Soviets Link Offensive, Defensive Arms Limits

Times Staff Writer

The Kremlin’s latest arms control proposal offers a choice of either moderate or deep cuts in offensive nuclear arms, depending on the degree to which the United States would curtail its Strategic Defense Initiative, a senior Reagan Administration official disclosed Tuesday.

Administration officials said that the Soviets’ new flexibility increases optimism that serious bargaining toward an arms accord will be possible this year.

The details of Moscow’s latest offer emerged a day after Soviet leader Mikhail S. Gorbachev publicly confirmed the substance of his government’s proposal. Gorbachev said that the Soviets proposed a moderate cut of roughly 30% to 35% in the number of long-range missiles and bombers on both sides--to 1,600 each--with a maximum of 8,000 warheads on those weapons.

They coupled those reductions with a call for a 15-year extension of the Anti-Ballistic Missile Treaty, in order to delay deployment of the U.S. “Star Wars” defense system. But Gorbachev indicated that laboratory research on space defenses would be permitted.


The Soviets also left on the table their earlier offer of a 50% cut in missiles and bombers--to 1,250 on each side, with 6,000 warheads each--if the United States would agree to prohibit all work, including laboratory research, on space defenses. Gorbachev and President Reagan agreed on a goal of a 50% cut during their summit meeting in Geneva last November.

Implicit in the Soviets’ new approach, officials said, is that they will consider less deep but still significant reductions in armaments along with weaker constraints on “Star Wars.” For example, a 20% cut in missiles and bombers with a limit of 10,000 warheads, along with a 10-year extension of the ABM treaty, might be attainable as an intermediate agreement.

Research Period Lengthy

“Star Wars” research is not expected to establish the feasibility of the program for at least five years and perhaps much longer. A U.S. commitment not to deploy space defenses for 5 or 10 years would therefore have minimal cost.


Thus, the Soviet move could open the door to genuine compromise, balancing cuts in offensive weapons and curtailment of space defenses, according to several experts.

But at least one Soviet specialist in the State Department remained unconvinced. “It shows flexibility in tactics rather than in substance,” he said, adding that it merely represents another attempt by the Kremlin to bring public pressure on Reagan to make concessions for a new arms agreement.

And Defense Secretary Caspar W. Weinberger told a breakfast meeting with reporters that the real Soviet purpose in making the new proposal was “to define SDI out of existence.”

Weinberger also said that contrary to predictions by Administration critics, Reagan’s decision to stop abiding by the unratified 1979 strategic arms agreement had not killed the arms talks in Geneva. He counted three Soviet proposals since Reagan’s May 27 decision on SALT II.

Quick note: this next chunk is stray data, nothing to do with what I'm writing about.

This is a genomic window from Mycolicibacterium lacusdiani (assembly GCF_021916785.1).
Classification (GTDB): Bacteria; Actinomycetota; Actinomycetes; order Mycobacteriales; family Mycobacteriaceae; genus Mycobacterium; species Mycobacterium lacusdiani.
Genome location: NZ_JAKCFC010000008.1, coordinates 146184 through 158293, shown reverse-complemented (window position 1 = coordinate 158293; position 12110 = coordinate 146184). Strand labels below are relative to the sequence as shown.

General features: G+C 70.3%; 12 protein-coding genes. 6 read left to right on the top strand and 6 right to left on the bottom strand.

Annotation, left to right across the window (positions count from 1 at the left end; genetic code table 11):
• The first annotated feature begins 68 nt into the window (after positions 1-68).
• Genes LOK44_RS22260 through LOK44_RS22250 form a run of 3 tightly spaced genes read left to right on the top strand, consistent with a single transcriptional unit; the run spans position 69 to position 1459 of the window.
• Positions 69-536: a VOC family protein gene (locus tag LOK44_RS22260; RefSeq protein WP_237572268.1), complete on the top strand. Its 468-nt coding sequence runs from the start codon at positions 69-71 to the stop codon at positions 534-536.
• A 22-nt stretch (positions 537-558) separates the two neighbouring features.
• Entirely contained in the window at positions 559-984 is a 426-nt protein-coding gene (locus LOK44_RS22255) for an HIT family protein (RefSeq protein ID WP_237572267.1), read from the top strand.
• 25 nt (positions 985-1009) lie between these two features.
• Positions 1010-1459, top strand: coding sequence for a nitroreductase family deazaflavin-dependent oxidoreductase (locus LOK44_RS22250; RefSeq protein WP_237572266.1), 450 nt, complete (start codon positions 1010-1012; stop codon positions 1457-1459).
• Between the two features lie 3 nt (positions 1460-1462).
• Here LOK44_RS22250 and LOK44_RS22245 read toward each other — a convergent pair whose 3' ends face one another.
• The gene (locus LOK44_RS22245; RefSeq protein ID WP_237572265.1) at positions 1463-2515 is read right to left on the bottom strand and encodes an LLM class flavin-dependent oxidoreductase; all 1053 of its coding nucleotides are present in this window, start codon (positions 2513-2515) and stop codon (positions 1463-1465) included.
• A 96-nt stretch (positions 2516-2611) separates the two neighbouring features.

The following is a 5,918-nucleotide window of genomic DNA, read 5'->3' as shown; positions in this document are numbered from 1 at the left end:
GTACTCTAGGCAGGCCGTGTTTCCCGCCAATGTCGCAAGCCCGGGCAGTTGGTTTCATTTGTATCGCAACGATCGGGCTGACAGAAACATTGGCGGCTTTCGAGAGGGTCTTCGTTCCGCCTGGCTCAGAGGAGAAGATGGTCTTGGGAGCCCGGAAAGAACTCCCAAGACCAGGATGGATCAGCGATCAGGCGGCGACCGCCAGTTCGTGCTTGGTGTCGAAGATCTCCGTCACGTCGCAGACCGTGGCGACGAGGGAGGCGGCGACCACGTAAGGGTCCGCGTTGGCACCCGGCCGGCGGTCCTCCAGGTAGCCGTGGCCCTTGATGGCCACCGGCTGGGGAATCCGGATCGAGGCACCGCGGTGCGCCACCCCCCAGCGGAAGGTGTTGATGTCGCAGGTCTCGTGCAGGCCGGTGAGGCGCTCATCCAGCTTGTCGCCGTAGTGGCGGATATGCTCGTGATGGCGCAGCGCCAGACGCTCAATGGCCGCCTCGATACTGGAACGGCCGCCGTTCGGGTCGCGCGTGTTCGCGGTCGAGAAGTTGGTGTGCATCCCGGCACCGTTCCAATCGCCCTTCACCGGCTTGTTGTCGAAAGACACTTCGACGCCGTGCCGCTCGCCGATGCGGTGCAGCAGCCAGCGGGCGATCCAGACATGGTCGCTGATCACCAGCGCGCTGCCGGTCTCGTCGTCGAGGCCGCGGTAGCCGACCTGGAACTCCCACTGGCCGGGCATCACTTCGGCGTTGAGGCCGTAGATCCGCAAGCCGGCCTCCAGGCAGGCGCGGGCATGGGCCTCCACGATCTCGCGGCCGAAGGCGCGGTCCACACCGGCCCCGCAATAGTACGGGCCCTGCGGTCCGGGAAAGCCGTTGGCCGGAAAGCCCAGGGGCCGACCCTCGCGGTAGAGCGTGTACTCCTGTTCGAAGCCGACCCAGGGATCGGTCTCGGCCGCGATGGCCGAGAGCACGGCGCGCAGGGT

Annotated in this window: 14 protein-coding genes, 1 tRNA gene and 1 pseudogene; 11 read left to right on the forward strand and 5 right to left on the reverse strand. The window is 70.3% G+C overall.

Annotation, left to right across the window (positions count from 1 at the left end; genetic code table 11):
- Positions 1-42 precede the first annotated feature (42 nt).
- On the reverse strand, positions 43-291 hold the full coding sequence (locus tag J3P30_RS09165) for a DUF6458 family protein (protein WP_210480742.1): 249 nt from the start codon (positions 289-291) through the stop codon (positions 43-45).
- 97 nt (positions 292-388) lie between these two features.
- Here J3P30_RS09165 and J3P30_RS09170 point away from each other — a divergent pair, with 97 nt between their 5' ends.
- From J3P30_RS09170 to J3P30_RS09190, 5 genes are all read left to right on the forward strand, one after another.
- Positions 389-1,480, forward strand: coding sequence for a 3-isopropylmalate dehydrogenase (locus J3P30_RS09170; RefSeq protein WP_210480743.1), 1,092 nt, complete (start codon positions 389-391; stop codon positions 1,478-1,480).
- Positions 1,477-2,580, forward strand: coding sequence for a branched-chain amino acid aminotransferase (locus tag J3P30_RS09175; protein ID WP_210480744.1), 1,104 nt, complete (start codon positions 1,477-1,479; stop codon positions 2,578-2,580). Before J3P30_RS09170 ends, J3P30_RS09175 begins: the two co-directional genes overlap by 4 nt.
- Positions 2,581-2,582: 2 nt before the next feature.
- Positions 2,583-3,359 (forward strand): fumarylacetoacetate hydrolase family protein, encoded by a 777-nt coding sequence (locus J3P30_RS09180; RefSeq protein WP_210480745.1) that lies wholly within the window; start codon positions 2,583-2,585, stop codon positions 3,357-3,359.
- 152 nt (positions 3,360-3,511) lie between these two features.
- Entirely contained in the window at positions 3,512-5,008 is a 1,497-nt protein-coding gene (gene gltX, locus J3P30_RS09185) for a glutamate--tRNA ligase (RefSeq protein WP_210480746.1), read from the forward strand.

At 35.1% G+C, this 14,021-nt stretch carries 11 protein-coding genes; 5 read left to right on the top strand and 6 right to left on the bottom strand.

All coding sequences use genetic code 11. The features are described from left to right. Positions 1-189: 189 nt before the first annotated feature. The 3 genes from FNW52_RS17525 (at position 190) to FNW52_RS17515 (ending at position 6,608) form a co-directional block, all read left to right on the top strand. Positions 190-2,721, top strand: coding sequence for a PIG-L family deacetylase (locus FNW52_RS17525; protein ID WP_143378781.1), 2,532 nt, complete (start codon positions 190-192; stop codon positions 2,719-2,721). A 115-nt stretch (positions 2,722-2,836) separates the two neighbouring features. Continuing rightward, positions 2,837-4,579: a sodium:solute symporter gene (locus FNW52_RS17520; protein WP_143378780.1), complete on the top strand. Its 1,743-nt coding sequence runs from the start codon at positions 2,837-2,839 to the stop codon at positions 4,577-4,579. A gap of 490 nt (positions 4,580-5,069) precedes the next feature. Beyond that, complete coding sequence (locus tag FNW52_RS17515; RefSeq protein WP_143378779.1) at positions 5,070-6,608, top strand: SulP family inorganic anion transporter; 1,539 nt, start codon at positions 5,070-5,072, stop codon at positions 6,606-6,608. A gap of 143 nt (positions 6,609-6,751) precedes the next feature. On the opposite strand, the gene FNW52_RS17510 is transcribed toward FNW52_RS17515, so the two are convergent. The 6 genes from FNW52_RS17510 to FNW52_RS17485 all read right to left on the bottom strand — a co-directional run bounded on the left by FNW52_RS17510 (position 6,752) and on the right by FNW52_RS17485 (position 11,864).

However, Harry Gelman, a Soviet specialist at the Rand Corp. in Santa Monica, agreed that while the new offer continues Soviet efforts to pressure the Reagan Administration toward arms concessions, “there’s enough there to explore at Geneva--to see how much give there actually is in the Soviet position.”

And White House spokesman Larry Speakes, responding to Gorbachev’s latest speech, said Tuesday that the Soviets have made “serious proposals” at the Geneva negotiations. “We are giving the matter serious study and consideration,” he said.

Kenneth L. Adelman, director of the U.S. Arms Control and Disarmament Agency, added: “There is increasing evidence that the Soviets may be serious on this issue. I would not have said this six months ago,” when Gorbachev made a sweeping proposal calling for complete nuclear disarmament by the year 2000.

“Since then, however,” Adelman said, “they seem to be talking more details and essentials of positions in Geneva. I’m not convinced they are serious, but there is evidence that they may be serious.”


A North Atlantic Treaty Organization diplomat, who was pessimistic about arms control prospects a month ago, said he is feeling better now as a result both of the new Soviet offer and, paradoxically, of the Reagan decision to stop observing the 1979 arms pact.

Pressure on Hard-Liners

“The effect of the SALT II announcement is to put pressure on Administration hard-liners to come up with a substitute for SALT II,” he said. “People are saying: ‘Okay, you killed SALT II because it was flawed, but what are you going to put in its place?’ ”

Weinberger made a point of saying that Reagan has killed the treaty. The 1979 agreement, he said, “is not in effect but it is being observed.” Although Reagan said he no longer feels bound by the pact, he ordered that two old Poseidon missile-carrying submarines be dismantled, as required by the treaty when the United States deploys a new Trident submarine.


On the other hand, the two key presidential arms control advisers are at head-to-head disagreement on the possibilities of remaining within the treaty’s limits later this year.

Paul H. Nitze told Congress last week that another Poseidon submarine might be dismantled later this year to offset the conversion of B-52 bombers to a capacity to carry cruise missiles. When the 131st B-52 is modified, it will exceed the SALT II limit of 1,320 multiple warhead weapons.

But Edward L. Rowny said: “There is no basis in fact for that conjecture. There are no plans or intentions to dismantle a third submarine in 1986.”

That third submarine is scheduled to be dismantled in the first half of next year, however, and its retirement could be advanced.


Weinberger says “Star Wars” wouldn’t halt all missiles. Page 16.